Meeting the Challenge of Making Open RAN Work

Oct 19, 2021

In the service provider (SP) networking space, we’re on the cusp of some groundbreaking changes. 5G standalone architectures, ultra-low-latency services, end-to-end network slicing—it’s all exciting, if still in early days. There’s one network transformation, however, that’s well under way that might just represent the biggest change of all: the shift to Open Radio Access Network (ORAN) architectures.

Even as SPs have embraced open IT models and disaggregation in other parts of their environments, the RAN has been stubbornly resistant to change. For understandable reasons: the stringent synchronization and real-time processing requirements of RAN connectivity, and its inherent complexity, meant it was just easier to buy prepackaged, monolithic solutions from the big RAN vendors. So that’s what everyone did.

Today though, ORAN is turning that model on its head. A product of the Open RAN Alliance, ORAN standards define the interfaces to make interoperability possible. These standards allow operators, for the first time, to break away from closed proprietary solutions, disaggregate monolithic RAN functions, and open the door to new startups and third-party innovations in their networks. All of which makes for a very exciting time to work in telecom—but potentially a scary one as well. ORAN brings fundamental changes to the way we design, source, and operate radio networks. And, while these changes promise a long list of benefits, they come with real challenges too.

What are the biggest outstanding question marks around ORAN, and what do SPs need from the rest of the industry to overcome them? We decided to ask SPs themselves, polling operators in various stages of ORAN adoption. Here’s what they had to say.

Setting the Stage for Opening Up the RAN

Before diving into the challenges facing operators deploying ORAN architectures, let’s review how we got here. Why have SPs been so keen to reimagine the RAN anyway? Because, while SPs and their vendors have done well with conventional RAN architectures, this corner of the industry has stayed pretty much the same for years, leaving plenty of room for new ideas and optimizations.

First, there’s just dollars and cents. RAN makes up the largest portion of SP capital expenditures (CapEx), in some cases exceeding 80 % of total network costs. The increase in cell sites and radio types that comes with 5G will likely drive RAN costs even higher. But it’s hard for operators to put much pricing pressure on RAN equipment suppliers when there are only two or three vendors, at most, to choose from. It hasn’t helped that, once an SP made that choice, they’ve been effectively locked into that vendor and its closed, proprietary management interfaces. By opening up the RAN to competition, operators expect costs to come down.

ORAN also enables more deployment flexibility, allowing operators to “customize” the RAN for a particular geography—something that could not be done with traditional models. SPs can now tailor services to align to a specific network design, choosing the elements best suited to the geography and user base of a particular coverage area.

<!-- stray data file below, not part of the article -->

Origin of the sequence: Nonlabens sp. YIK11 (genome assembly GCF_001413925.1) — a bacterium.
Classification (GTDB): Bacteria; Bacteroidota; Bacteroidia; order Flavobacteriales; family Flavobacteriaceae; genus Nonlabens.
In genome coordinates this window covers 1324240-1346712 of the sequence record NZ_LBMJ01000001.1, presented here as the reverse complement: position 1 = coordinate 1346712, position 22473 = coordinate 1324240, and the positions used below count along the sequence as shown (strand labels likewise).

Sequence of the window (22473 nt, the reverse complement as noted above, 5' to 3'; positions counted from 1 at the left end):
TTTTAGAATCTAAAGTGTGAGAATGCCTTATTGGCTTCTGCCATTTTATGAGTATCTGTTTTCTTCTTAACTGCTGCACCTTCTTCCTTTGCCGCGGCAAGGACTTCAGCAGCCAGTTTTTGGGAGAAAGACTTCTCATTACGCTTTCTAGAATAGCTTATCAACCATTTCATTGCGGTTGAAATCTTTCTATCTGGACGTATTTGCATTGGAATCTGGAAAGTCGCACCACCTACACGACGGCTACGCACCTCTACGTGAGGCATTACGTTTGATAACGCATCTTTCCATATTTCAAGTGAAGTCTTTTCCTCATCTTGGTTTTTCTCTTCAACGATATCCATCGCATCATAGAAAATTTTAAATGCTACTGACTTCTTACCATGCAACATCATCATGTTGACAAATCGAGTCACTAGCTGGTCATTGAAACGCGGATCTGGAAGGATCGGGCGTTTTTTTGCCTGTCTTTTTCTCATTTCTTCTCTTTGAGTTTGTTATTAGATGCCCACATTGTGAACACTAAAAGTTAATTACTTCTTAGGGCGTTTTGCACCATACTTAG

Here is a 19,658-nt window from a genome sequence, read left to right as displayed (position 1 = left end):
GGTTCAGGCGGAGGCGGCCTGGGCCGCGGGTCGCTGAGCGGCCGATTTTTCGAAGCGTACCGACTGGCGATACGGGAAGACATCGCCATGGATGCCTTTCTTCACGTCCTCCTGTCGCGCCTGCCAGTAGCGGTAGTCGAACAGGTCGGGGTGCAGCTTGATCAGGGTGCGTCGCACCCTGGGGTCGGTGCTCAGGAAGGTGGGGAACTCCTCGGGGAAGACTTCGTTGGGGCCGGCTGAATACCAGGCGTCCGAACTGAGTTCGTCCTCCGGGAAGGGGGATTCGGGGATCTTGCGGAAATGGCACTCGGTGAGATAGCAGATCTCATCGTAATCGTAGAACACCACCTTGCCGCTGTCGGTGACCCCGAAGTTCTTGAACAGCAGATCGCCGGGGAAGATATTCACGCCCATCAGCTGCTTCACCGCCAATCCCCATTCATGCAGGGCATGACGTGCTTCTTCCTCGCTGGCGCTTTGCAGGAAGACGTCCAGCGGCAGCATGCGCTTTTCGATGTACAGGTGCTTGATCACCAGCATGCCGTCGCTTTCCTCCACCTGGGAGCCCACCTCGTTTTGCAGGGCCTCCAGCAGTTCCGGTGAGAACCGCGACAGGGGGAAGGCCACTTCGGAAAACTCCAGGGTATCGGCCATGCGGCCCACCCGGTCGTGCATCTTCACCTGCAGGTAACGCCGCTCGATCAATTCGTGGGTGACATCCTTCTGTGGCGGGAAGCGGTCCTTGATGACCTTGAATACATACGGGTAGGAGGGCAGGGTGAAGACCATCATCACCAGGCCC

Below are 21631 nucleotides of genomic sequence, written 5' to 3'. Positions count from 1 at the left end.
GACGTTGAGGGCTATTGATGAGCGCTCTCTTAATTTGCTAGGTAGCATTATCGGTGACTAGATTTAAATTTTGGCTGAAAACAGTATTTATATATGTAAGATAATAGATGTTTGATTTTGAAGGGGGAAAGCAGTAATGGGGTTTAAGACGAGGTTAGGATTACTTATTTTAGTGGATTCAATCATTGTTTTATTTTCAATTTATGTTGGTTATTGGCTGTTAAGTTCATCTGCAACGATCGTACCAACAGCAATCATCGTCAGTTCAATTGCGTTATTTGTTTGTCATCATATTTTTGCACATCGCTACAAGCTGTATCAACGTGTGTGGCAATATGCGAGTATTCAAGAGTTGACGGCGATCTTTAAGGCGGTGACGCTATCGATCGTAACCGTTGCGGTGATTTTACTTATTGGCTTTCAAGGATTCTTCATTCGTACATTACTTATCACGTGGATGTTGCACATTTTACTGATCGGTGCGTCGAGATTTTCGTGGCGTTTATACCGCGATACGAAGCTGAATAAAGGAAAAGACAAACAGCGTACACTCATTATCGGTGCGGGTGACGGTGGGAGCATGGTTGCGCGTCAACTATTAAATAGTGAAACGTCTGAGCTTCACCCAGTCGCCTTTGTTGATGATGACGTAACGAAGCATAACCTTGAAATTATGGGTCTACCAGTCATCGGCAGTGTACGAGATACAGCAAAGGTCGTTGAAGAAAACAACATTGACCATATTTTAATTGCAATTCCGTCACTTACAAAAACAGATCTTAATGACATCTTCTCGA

Additionally, opening up the RAN can help improve operators’ visibility into the operation and security of their networks. While prepackaged, monolithic RAN solutions can make deployments simpler, they introduce a “black box” problem when it comes to security and observability. When you can’t see inside the solution, you can’t verify what it’s actually doing. Finally, SPs wanted to accelerate the pace of RAN innovation by encouraging new startups and innovators to start playing in this space alongside incumbents.

Enter Open RAN

For all those reasons, the world’s leading SPs and vendors joined together to form the key industry groups advancing ORAN standards, as well as to standardize open RAN interfaces in the 3GPP 5G specification. (It’s important to note though, ORAN is not the only change happening in the RAN; operators are also embracing virtualized RAN, or vRAN technologies. While these efforts often overlap, they are not the same. vRAN aims to virtualize network software, so it can run on off-the-shelf hardware instead of dedicated appliances, allowing SPs to plan and maintain their networks at a much lower cost than proprietary solutions. ORAN, meanwhile, focuses on splitting up and disaggregating monolithic RAN solutions, so RAN components can be provided by different vendors and controlled via open, standardized interfaces.)

As ORAN technology matures and industry adoption grows, SPs expect to realize significant benefits, including:

  • Lower costs as a result of new vendors and competition in this space, as well as the ability to run RAN components on off-the-shelf hardware;
  • Flexibility to serve new use cases, such as smaller, tightly defined 5G networks in rural areas and private 5G deployments;
  • Reduced vendor lock-in, with the ability to mix and match “best-of-breed” solutions from multiple suppliers; and
  • Accelerated innovation, as new vendors and startups have an opportunity to innovate in parts of telco networks that were previously closed off to them.

As the ORAN ecosystem evolves and more new players enter the market, we can expect those advantages will only grow.

Defining ORAN Challenges

Clearly, there’s a lot to look forward to. For SPs though, the journey to an open RAN future is not a simple one. Building a brand-new ORAN architecture from the ground up, and ensuring it works the way it’s supposed to, is a massive undertaking. We recently polled SPs in various stages of ORAN migration to ask about their experiences and the biggest near-term challenges they face as they evolve their networks. Their responses fell into the following four areas.